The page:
Compass Pathways (NASDAQ:CMPS) raised $146 million with its initial public offering on Sept. 18. While the IPO's price was set at $17, on the first day of trading, it opened at $23.40 and closed the day at $29. The stock has been trading this week in the neighborhood of $36. The British pharmaceutical company is testing a synthetic form of psilocybin, a psychedelic compound that occurs naturally in "magic mushrooms," as a therapy for treatment-resistant depression.
Psilocybin works by binding to serotonin receptors in the brain. Serotonin is a neurotransmitter that regulates mood, sleep, and appetite.
Compass Pathways isn't the only pharmaceutical company looking into using psychedelic drugs as therapies, but it does have a head start because its synthetic psilocybin, COMP360, was granted breakthrough therapy status in 2018 by the U.S. Food and Drug Administration. The company is testing COMP360 in a phase 2b clinical trial.
Of course, there are caveats
While Oregon voters just passed Measure 109 to allow the controlled, therapeutic use of psilocybin mushrooms, the drug is still illegal everywhere else in the U.S. except for Denver, Santa Cruz, and Oakland, Calif. At the federal level, psilocybin is classified as a Schedule I drug, meaning it has no accepted medical use.
Still, one only has to recall that Oregon was one of the first states to allow medical marijuana use to see where this trend could be headed. The District of Columbia also recently passed a ballot initiative essentially decriminalizing the cultivation, possession, and sale of psilocybin mushrooms, though either the D.C. City Council or Congress could still block the initiative from going into effect.
The other catch, and it's a big one, is that Compass Pathways, while funded by such well-heeled backers as PayPal billionaire Peter Thiel and Apeiron Investment Group founder Christian Angermayer, isn't making any money yet. In its recently delivered third-quarter report, the company said it lost $41.5 million in the first nine months of the year, compared to a loss of $12 million in the same period in 2019. Thanks mainly to its IPO, the company has $196.5 million in cash, which it says will be enough to last it into 2023.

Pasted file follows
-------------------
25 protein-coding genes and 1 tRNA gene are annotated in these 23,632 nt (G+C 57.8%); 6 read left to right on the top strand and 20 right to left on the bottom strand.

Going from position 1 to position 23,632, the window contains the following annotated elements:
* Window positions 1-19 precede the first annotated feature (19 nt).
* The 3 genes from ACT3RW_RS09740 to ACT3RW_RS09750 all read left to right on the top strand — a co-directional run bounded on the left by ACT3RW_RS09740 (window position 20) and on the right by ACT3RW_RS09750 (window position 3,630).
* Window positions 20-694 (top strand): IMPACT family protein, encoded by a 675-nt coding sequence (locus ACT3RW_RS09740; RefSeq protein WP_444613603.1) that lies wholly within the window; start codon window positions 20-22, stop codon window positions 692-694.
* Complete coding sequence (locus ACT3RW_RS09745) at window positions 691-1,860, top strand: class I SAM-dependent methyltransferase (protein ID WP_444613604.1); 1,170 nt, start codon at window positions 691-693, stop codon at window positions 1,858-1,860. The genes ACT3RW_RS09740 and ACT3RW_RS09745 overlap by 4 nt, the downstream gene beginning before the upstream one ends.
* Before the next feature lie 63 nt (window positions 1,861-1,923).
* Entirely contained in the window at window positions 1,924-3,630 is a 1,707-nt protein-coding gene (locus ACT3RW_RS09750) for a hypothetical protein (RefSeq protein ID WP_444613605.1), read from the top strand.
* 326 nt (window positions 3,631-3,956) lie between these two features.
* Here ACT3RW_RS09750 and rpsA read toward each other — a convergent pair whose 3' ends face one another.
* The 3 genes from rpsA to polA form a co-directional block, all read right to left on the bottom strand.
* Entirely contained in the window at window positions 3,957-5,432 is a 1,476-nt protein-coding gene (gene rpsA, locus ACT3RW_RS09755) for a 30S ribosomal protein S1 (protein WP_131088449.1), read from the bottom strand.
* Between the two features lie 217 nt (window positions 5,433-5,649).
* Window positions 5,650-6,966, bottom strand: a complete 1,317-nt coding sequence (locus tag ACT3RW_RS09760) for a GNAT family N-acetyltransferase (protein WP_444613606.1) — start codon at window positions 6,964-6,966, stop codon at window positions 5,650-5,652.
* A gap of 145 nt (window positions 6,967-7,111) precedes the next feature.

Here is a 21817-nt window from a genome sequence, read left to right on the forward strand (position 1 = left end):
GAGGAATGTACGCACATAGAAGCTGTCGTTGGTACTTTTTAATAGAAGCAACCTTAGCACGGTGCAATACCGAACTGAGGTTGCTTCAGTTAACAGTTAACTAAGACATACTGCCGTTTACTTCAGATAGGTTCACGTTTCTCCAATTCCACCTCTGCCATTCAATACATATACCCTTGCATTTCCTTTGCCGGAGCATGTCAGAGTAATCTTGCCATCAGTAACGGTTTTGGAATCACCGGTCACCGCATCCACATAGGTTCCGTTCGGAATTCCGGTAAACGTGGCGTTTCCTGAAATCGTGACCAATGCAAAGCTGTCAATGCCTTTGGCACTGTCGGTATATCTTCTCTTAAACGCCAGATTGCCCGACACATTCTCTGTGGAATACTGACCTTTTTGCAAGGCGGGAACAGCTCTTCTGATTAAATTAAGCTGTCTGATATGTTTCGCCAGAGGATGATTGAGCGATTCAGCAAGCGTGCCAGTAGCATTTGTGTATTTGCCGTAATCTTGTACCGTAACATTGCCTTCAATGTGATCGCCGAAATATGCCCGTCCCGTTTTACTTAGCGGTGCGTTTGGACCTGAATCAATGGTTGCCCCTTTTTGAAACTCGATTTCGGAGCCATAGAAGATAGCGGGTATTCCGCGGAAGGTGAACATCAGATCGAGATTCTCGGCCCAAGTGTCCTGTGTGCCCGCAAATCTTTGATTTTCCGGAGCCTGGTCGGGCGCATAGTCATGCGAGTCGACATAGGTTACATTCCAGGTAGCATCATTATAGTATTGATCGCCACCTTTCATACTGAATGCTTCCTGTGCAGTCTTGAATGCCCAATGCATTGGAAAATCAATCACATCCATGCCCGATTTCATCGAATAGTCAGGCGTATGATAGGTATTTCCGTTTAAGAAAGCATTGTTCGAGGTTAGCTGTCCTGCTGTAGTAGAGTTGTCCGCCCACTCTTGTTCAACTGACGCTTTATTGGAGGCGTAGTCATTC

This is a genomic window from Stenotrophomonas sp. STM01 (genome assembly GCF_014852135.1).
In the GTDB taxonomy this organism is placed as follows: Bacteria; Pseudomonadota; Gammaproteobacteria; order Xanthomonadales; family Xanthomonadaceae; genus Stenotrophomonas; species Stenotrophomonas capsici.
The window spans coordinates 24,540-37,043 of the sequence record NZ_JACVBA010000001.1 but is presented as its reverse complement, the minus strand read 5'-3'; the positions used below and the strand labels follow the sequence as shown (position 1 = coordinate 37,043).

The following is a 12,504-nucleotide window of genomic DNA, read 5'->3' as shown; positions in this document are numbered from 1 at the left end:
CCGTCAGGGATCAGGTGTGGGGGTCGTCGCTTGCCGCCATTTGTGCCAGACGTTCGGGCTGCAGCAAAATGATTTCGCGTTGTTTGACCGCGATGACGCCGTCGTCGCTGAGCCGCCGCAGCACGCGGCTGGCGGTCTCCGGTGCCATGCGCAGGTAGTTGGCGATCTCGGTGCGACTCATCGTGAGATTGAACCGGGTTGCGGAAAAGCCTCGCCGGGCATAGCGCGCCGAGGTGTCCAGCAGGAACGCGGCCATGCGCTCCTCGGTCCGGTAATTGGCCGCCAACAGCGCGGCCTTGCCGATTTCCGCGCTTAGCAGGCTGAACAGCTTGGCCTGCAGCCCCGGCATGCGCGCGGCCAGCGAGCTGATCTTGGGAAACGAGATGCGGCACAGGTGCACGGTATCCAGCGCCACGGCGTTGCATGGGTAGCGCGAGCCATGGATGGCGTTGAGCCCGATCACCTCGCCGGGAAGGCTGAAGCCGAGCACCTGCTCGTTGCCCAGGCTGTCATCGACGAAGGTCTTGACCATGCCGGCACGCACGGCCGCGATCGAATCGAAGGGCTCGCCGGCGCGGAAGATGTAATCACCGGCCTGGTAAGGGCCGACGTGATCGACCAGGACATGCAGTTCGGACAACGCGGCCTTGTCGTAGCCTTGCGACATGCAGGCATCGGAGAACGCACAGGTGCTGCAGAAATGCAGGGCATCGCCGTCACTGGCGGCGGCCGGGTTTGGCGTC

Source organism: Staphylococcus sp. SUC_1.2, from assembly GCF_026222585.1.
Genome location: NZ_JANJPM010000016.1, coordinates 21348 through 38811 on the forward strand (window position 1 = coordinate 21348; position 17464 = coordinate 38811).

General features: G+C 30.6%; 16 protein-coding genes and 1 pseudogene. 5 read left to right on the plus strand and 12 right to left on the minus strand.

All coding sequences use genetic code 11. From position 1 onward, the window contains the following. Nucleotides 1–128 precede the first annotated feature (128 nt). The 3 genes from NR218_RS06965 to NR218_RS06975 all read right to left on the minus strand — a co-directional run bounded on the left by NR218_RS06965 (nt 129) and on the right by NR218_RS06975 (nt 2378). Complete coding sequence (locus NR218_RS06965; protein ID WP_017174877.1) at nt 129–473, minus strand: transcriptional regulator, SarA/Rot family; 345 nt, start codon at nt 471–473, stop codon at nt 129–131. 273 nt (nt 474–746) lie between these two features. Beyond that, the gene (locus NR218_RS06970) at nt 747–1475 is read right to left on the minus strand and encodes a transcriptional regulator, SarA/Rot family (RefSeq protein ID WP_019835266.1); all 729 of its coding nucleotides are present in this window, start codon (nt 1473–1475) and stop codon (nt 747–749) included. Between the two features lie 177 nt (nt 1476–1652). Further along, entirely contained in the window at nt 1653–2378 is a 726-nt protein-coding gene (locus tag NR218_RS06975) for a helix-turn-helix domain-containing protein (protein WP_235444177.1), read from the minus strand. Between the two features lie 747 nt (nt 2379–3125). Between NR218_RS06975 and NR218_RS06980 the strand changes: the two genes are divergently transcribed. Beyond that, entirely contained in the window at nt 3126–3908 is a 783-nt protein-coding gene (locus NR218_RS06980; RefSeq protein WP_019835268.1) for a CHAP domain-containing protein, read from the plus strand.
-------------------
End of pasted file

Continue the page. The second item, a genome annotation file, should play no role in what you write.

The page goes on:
Current competitors, potential rivals
While Compass has a head start in the United States, some Canadian pharmaceutical companies such as Mydecine Innovations Group and Cybin are also looking into psilocybin as a mental-health therapy, and they have advantages that Compass Pathways lacks.
Unlike Compass, which because of U.S. laws can only produce the compound synthetically, Mydecine has a Health Canada license to use psilocybin extracted directly from mushrooms, which is a much cheaper method of acquiring it. Cybin is working on its own license to market a dissolvable oral strip of psilocybin.
And at least two other companies are obvious candidates to take what they've learned about the medical cannabis market and transfer that expertise into the psilocybin niche: Great Britain's GW Pharmaceuticals (NASDAQ:GWPH) and Chicago-based Cresco Labs (OTC:CRLBF).
The potential for growth is mushrooming
The Centers for Disease Control and Prevention estimates that 1 in 5 adults in the United States will experience some form of mental health issue in any given year. If it can be shown that psilocybin can help even a small fraction of them, the potential revenues from it could be significant.
In 2017, sales of antidepressant drugs totaled $14.1 billion, according to a study by Allied Market Research, which said that it expected those sales to rise at a compound annual rate of 2.1% through 2023. If psilocybin is found to be safer, more effective, and less addictive than many currently available antidepressants -- which some scientific studies have indicated to be the case -- the drug could significantly carve into those medications' sales.
And there are plenty of other potential applications for psilocybin: Researchers at Johns Hopkins University are investigating whether it can be an effective treatment for post-traumatic stress disorder, Alzheimer's disease, opioid addiction, anorexia, and alcohol addiction.
Still, there are a lot of ifs
Even if clinical trials show psilocybin to be the "next medical marijuana," it would require a long regulatory and political slog to get it legalized for use in most of the U.S., let alone at the federal level.
Compass Pathways would also face a lot of potential competition if its therapy is approved, and it has to show it can make a profit. However, the potential gains are enormous if it can. This isn't the type of stock I'd recommend devoting a large share of your portfolio to, but it's potentially worth a smaller investment, depending on what level of risk you're willing to accept.